- Program Areas
- Energy and Water
- Environmental Restoration
- Munitions Response
- Resource Conservation and Climate Change
- Weapons Systems and Platforms
Lead and Antimony Speciation in Shooting Range Soils: Molecular Scale Analysis, Temporal Trends, and Mobility
Contamination of soils is a concern at many firearms training facilities. Lead is the primary metal of concern as it makes up approximately 90% by mass of a typical bullet and is a common constituent in rockets, mortars, grenades, and Howitzer rounds. In addition to lead, a number of other potentially toxic trace metals and metalloids are of concern. Bullet alloys generally include antimony, arsenic, bismuth and silver, and bullets are commonly encased in a copper or nickel jacket. Fragments of bullets and other munitions are highly susceptible to oxidation and weathering processes in soil systems, leading to the release of aqueous metal(loid) species into soils. The potential for metal(loids) stored in soils to migrate from shooting ranges into surface or subsurface aquatic systems is a public health concern. Detailed knowledge of the processes controlling mobilization versus retention of metal(loid) species associated with bullet fragment weathering in small arms training range soils is essential for assessing long-term environmental risk, for understanding the efficacy of remediation scenarios, and for identifying what materials to incorporate into future training range or impact area designs.
The objective of this project is to improve the molecular- and nano-scale understanding of metal(loid) transport and bioavailability in range soils (lead and antimony in particular) with a focus on the rates and geochemical mechanism(s) of metallic fragment weathering, the rate and extent of oxidized metal(loid) dispersion, how metal(loid) dispersion is correlated with speciation, and how rates and extent of reaction are influenced by soil properties.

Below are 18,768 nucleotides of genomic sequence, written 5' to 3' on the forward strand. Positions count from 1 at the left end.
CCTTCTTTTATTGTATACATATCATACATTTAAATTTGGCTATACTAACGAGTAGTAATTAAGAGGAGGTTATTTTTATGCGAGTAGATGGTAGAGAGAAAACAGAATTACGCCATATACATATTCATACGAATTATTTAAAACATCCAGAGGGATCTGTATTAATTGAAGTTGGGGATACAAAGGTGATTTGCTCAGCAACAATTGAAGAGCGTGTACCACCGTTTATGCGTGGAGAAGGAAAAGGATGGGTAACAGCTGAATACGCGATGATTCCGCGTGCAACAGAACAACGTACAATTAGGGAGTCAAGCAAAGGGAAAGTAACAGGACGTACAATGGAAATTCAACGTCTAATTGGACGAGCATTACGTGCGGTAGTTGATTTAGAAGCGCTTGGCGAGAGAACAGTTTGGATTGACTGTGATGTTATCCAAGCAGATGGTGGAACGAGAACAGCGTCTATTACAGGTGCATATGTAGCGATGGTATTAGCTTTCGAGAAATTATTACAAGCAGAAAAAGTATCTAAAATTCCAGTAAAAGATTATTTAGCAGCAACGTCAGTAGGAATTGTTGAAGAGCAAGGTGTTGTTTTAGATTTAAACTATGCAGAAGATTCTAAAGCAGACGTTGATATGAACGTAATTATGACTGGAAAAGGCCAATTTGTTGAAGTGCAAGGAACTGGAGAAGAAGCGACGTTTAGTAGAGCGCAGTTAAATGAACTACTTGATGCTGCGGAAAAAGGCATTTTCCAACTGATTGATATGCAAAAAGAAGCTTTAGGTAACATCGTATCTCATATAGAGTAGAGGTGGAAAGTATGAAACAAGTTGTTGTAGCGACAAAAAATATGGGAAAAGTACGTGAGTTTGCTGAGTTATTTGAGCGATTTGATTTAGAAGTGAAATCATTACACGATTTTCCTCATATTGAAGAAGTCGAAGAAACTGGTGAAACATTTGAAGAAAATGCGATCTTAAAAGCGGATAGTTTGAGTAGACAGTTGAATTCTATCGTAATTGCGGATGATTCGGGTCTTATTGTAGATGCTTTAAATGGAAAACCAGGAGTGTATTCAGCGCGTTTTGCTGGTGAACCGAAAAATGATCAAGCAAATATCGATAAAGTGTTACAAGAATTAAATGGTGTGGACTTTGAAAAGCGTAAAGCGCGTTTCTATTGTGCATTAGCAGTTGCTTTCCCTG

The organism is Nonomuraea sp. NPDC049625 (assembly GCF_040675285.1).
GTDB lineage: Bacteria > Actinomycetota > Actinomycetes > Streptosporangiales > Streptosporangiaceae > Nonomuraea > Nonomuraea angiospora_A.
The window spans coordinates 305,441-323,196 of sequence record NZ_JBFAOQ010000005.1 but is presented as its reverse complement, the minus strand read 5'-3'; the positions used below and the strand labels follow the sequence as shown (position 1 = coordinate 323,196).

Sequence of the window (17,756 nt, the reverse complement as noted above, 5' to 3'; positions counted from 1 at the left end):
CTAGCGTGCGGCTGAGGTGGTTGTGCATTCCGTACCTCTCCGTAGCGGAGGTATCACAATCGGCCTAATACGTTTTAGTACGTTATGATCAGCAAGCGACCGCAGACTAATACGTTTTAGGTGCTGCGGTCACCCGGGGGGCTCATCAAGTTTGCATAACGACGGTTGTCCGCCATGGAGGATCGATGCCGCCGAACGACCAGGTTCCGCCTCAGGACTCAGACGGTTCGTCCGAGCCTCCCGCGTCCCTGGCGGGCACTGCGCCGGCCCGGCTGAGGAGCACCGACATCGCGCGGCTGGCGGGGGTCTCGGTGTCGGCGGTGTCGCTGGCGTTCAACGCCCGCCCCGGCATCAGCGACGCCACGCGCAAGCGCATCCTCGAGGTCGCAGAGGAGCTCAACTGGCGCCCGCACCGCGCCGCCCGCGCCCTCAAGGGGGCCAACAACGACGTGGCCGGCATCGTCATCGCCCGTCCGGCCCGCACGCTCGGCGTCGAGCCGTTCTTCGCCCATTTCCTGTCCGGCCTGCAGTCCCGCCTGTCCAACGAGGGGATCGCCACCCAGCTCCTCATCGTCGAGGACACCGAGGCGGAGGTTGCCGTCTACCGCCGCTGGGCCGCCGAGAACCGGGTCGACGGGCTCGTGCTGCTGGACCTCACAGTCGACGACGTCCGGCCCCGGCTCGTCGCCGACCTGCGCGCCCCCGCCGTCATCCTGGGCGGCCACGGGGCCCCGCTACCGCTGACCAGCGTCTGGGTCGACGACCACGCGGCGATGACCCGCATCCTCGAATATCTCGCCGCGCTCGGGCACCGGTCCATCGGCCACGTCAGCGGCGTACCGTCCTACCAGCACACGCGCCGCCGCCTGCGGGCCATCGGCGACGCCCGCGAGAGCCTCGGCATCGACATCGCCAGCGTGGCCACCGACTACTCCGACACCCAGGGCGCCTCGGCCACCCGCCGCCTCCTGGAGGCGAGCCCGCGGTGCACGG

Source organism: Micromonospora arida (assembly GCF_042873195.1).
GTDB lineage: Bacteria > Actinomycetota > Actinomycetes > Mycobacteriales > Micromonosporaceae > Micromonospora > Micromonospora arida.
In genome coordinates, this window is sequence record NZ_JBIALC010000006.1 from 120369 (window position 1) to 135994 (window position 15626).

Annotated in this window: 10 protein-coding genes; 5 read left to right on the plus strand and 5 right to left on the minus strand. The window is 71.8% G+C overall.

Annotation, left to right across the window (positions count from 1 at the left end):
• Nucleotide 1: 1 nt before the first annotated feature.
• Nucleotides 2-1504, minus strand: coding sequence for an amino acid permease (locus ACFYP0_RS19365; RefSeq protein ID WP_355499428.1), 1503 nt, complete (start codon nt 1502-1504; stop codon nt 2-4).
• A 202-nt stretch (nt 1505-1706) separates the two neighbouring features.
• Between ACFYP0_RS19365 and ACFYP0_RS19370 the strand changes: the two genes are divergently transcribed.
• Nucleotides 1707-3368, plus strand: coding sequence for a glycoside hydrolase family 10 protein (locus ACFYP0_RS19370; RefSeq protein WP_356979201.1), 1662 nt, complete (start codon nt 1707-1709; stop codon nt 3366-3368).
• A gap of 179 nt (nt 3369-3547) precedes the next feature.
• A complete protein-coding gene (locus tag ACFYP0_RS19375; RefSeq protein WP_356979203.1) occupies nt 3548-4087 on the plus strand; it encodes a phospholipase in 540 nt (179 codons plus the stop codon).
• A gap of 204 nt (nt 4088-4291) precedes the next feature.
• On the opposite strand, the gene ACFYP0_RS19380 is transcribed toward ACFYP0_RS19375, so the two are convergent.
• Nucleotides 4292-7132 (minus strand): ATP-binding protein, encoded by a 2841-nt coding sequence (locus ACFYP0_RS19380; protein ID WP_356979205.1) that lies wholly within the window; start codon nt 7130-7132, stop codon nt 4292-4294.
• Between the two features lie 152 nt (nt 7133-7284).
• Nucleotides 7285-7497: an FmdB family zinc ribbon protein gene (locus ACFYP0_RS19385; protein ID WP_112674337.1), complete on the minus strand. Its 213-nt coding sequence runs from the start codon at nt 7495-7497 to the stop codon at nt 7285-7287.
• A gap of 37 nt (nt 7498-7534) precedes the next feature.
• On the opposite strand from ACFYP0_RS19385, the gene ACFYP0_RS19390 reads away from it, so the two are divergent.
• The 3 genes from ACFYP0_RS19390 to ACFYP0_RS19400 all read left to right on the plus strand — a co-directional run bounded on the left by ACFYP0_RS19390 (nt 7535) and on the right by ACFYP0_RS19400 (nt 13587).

A series of interrelated field and laboratory measurements will be completed to identify temporal and spatial trends of lead and antimony speciation in shooting range soils. Geochemical analyses and speciation methods will be applied to studies of constructed and instrumented shooting range berms, historical berms, and laboratory simulations. Speciation measurements will be made using synchrotron x-ray absorption and scattering methods. These studies will include both the analysis of fine-grained soil materials to study metal(loid) speciation (changes) and the analysis of pristine reactive substrates that will be used as passive sensors in impact berms. The substrates are amenable to use with highly surface sensitive analytical tools; surface x-ray diffraction and grazing angle spectroscopy will provide molecular- and nano-scale speciation information from mineral and metal fragment surfaces.
This project will improve understanding of the fundamental processes controlling the rates of metal fragment weathering, metal(loid) speciation and dispersion, and ultimate bioavailability of metals on training ranges. The use of pristine reactive substrates as passive sensors also will be explored. These sensors, coupled with high resolution synchrotron speciation methods, can provide novel information regarding the molecular- and nano-scale chemical constraints on soil (bio)geochemical processes that control metal(loid) fate and bioavailability in training range soils. (Anticipated Project Completion - 2013)
Points of Contact
Dr. Thomas Trainor
University of Alaska Fairbanks
SERDP and ESTCP
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